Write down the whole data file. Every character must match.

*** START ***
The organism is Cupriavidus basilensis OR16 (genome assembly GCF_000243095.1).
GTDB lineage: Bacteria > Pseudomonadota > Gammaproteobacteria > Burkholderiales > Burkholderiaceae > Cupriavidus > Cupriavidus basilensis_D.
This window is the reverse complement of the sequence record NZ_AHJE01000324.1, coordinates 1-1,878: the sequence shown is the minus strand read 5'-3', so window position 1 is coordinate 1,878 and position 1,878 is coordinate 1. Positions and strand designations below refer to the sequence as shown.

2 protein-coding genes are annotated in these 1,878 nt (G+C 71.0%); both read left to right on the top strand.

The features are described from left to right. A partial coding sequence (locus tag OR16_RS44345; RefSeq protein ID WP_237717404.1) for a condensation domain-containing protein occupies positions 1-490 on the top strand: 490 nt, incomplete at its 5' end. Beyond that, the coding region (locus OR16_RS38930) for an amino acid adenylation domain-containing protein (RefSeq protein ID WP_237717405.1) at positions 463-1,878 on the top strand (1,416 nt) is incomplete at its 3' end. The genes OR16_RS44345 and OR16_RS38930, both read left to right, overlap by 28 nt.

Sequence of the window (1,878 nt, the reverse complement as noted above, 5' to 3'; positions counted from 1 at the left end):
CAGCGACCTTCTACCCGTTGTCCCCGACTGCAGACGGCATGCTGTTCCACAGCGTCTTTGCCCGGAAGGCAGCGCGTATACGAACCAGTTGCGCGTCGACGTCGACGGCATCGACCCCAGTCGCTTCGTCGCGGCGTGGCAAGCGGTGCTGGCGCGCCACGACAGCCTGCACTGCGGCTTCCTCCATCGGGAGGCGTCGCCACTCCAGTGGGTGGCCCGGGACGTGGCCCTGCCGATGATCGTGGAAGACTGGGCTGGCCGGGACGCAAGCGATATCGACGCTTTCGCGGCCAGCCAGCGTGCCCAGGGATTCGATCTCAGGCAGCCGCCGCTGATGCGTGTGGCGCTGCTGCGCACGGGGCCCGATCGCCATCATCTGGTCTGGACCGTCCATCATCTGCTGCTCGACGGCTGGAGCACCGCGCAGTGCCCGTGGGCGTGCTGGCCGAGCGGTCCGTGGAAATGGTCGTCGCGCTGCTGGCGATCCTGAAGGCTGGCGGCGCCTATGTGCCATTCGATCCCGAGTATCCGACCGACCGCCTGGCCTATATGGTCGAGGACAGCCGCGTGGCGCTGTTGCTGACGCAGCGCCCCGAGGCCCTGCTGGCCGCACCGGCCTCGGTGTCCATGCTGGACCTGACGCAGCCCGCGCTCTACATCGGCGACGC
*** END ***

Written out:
The organism is Cupriavidus basilensis OR16 (genome assembly GCF_000243095.1).
GTDB lineage: Bacteria > Pseudomonadota > Gammaproteobacteria > Burkholderiales > Burkholderiaceae > Cupriavidus > Cupriavidus basilensis_D.
This window is the reverse complement of the sequence record NZ_AHJE01000324.1, coordinates 1-1,878: the sequence shown is the minus strand read 5'-3', so window position 1 is coordinate 1,878 and position 1,878 is coordinate 1. Positions and strand designations below refer to the sequence as shown.

2 protein-coding genes are annotated in these 1,878 nt (G+C 71.0%); both read left to right on the top strand.

The features are described from left to right. A partial coding sequence (locus tag OR16_RS44345; RefSeq protein ID WP_237717404.1) for a condensation domain-containing protein occupies positions 1-490 on the top strand: 490 nt, incomplete at its 5' end. Beyond that, the coding region (locus OR16_RS38930) for an amino acid adenylation domain-containing protein (RefSeq protein ID WP_237717405.1) at positions 463-1,878 on the top strand (1,416 nt) is incomplete at its 3' end. The genes OR16_RS44345 and OR16_RS38930, both read left to right, overlap by 28 nt.

Sequence of the window (1,878 nt, the reverse complement as noted above, 5' to 3'; positions counted from 1 at the left end):
CAGCGACCTTCTACCCGTTGTCCCCGACTGCAGACGGCATGCTGTTCCACAGCGTCTTTGCCCGGAAGGCAGCGCGTATACGAACCAGTTGCGCGTCGACGTCGACGGCATCGACCCCAGTCGCTTCGTCGCGGCGTGGCAAGCGGTGCTGGCGCGCCACGACAGCCTGCACTGCGGCTTCCTCCATCGGGAGGCGTCGCCACTCCAGTGGGTGGCCCGGGACGTGGCCCTGCCGATGATCGTGGAAGACTGGGCTGGCCGGGACGCAAGCGATATCGACGCTTTCGCGGCCAGCCAGCGTGCCCAGGGATTCGATCTCAGGCAGCCGCCGCTGATGCGTGTGGCGCTGCTGCGCACGGGGCCCGATCGCCATCATCTGGTCTGGACCGTCCATCATCTGCTGCTCGACGGCTGGAGCACCGCGCAGTGCCCGTGGGCGTGCTGGCCGAGCGGTCCGTGGAAATGGTCGTCGCGCTGCTGGCGATCCTGAAGGCTGGCGGCGCCTATGTGCCATTCGATCCCGAGTATCCGACCGACCGCCTGGCCTATATGGTCGAGGACAGCCGCGTGGCGCTGTTGCTGACGCAGCGCCCCGAGGCCCTGCTGGCCGCACCGGCCTCGGTGTCCATGCTGGACCTGACGCAGCCCGCGCTCTACATCGGCGACGC